JONATHAN CHAIT OCTOBER 22, 2010
I think there's a good chance that Republicans, if they take control of the House, will shut down the government. Listen to this rhetoric by Mike Pence:
Republicans aren't interested in compromising with President Obama on major issues if they retake the House or Senate, a senior GOP lawmaker said.
"Look, the time to go along and get along is over," said Rep. Mike Pence (Ind.), the chairman of the House Republican Conference. "House Republicans know that. We’ve taken firm and principled stands against their big government plans throughout this Congress, and we’ve got, if the American people will send them, we’ve got a cavalry of men and women headed to Washington, D.C. that are going to stand with us."
Pence said his party wouldn't compromise on issues like spending or healthcare reform, two of the weightiest items on Congress's agenda next year, when the Republicans could control one or both chambers.
"Look, there will be no compromise on stopping runaway spending, deficits and debt. There will be no compromise on repealing Obamacare. There will be no compromise on stopping Democrats from growing government and raising taxes," Pence told conservative radio host Hugh Hewitt Thursday evening. "And if I haven’t been clear enough yet, let me say again: No compromise."
Now, I don't believe that the Republican leadership thinks shutting down the government would be a good idea. It's that the base is going to demand it. Indeed, Pence made that statement in response to conservatives who were furious because Senator Judd Gregg conceded the obvious reality that repealing the Affordable Care Act is not a realistic goal.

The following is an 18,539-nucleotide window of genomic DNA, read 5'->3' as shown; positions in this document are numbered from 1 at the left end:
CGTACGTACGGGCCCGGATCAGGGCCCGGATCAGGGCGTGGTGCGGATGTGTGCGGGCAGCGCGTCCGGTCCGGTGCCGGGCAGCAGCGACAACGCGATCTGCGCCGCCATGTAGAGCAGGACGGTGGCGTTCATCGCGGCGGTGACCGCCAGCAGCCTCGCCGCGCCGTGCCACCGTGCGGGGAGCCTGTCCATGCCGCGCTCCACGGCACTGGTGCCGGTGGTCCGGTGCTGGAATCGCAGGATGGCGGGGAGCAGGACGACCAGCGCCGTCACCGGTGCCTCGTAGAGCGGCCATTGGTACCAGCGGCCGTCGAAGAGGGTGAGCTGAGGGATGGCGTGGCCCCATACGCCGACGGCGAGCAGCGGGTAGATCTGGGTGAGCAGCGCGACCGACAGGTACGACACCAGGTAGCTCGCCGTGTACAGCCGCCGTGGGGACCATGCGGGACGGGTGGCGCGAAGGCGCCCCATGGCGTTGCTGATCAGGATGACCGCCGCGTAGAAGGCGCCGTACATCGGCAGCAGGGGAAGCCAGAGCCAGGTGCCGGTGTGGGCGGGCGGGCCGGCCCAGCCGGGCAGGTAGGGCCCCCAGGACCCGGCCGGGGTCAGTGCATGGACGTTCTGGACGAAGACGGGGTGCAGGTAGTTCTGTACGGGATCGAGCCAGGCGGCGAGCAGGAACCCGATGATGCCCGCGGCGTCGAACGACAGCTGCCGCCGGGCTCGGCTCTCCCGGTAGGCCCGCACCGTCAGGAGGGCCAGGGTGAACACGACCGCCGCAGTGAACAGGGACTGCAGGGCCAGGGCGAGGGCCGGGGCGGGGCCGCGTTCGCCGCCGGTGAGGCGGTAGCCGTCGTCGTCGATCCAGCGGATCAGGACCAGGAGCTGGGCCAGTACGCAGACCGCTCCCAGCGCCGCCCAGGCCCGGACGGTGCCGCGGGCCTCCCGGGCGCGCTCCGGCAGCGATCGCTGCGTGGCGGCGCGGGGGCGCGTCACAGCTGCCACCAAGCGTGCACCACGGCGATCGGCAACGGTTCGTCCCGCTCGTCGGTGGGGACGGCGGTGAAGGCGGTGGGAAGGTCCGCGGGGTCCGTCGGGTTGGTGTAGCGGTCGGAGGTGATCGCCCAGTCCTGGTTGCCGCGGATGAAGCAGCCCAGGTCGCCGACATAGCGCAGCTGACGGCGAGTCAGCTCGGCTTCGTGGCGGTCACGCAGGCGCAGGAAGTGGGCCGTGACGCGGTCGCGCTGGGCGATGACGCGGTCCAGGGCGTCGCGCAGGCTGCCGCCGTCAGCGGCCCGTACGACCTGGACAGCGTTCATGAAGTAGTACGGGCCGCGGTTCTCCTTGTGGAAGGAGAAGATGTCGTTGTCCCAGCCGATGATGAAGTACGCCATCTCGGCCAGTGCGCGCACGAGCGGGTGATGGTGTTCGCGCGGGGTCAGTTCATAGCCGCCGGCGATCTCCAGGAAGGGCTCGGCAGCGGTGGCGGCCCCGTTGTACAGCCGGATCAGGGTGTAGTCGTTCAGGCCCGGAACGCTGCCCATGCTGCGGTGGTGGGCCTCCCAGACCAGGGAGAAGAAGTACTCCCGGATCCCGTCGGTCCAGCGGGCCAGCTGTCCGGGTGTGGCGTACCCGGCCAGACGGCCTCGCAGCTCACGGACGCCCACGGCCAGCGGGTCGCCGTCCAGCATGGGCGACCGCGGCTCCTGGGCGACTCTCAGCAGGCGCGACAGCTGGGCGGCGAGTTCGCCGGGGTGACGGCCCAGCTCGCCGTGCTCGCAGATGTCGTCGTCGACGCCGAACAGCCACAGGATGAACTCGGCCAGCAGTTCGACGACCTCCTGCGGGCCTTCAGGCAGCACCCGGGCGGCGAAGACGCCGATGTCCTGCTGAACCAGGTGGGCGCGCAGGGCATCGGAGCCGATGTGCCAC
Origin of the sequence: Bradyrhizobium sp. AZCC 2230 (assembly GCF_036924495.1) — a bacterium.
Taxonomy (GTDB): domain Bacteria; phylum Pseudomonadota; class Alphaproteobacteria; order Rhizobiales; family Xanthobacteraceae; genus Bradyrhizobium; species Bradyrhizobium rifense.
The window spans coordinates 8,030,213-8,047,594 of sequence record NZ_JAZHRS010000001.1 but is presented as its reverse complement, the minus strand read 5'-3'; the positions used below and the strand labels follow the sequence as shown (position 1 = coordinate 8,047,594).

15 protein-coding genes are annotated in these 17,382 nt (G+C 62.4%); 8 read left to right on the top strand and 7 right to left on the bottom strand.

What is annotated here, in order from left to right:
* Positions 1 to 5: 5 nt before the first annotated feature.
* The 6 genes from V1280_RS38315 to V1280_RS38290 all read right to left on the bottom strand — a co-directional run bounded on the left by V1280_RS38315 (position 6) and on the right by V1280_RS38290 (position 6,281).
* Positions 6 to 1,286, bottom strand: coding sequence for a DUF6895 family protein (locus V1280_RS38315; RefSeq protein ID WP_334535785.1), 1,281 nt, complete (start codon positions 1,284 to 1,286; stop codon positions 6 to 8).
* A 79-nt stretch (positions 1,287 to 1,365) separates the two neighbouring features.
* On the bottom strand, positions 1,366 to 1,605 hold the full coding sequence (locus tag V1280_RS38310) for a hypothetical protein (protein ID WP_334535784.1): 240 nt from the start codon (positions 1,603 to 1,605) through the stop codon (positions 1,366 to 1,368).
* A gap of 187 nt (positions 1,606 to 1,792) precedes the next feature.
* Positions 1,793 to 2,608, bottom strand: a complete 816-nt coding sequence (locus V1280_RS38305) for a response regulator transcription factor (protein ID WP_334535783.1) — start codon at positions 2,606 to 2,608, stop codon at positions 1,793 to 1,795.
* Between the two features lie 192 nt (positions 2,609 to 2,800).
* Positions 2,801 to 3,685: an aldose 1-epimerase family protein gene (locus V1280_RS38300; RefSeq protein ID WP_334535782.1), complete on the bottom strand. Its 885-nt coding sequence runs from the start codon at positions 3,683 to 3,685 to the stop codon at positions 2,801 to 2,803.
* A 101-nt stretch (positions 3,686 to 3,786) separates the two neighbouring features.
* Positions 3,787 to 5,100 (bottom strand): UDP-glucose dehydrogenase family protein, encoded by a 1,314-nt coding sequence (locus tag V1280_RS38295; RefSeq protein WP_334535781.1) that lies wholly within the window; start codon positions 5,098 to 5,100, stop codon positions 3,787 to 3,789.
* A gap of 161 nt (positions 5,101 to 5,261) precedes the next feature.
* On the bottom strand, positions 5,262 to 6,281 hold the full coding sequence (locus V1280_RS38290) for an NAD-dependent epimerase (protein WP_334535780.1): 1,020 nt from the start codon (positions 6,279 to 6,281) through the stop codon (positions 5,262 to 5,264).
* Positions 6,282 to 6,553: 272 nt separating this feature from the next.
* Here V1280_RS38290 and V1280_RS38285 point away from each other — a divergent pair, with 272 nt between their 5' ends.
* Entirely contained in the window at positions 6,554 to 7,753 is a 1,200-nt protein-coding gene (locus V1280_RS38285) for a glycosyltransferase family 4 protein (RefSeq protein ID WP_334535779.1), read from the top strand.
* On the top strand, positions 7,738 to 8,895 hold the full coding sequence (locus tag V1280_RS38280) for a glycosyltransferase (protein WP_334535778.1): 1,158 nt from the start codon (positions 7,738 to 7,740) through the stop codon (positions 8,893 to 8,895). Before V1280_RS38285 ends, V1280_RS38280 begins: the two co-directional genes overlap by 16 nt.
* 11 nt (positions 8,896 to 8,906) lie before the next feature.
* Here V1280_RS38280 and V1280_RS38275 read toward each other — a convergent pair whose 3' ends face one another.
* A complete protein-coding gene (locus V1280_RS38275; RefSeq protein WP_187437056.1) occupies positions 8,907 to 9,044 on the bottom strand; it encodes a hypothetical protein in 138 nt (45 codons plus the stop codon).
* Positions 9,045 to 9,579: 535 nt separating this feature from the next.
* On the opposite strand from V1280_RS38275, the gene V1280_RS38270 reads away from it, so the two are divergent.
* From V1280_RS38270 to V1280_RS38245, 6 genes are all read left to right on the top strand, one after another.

The problem for the Republican leadership is that that base is whipped up into a frenzy -- a frenzy they themselves have helped foment -- and one characteristic of this frenzy is a belief that the party leadership is prepared to sell them out. Nowm the dynamic over the next two years, assuming Republican control of the House, is that the GOP is not going to be able to get its agenda passed because it will require President Obama's signature. That means no repealing the ACA, no passing new tax cuts, etc. That leaves two options: compromise with Obama and pass bills they don't like, or shut down the government.
It seems clear that the base is not in a mood to accept compromise. And House Republicans fear their base more than anything else, because most of them are far more vulnerable to losing their seat via a right-wing primary challenge than any other way. I'm sure the Republican leadership would love to win the House and convince their base that the next two years will be about keeping the status quo, blocking appointments, maybe throwing some sand in the gears of government and tying up the executive branch with investigations, and then hopefully working on a positive agenda if they can win the presidency in 2012. I just don't think they can get the base to accept that, because it's going to mean passing budgets with large deficits that keep the ACA in place (or budgets with smaller deficits that include a mix of spending cuts and tax hikes, which would be worse).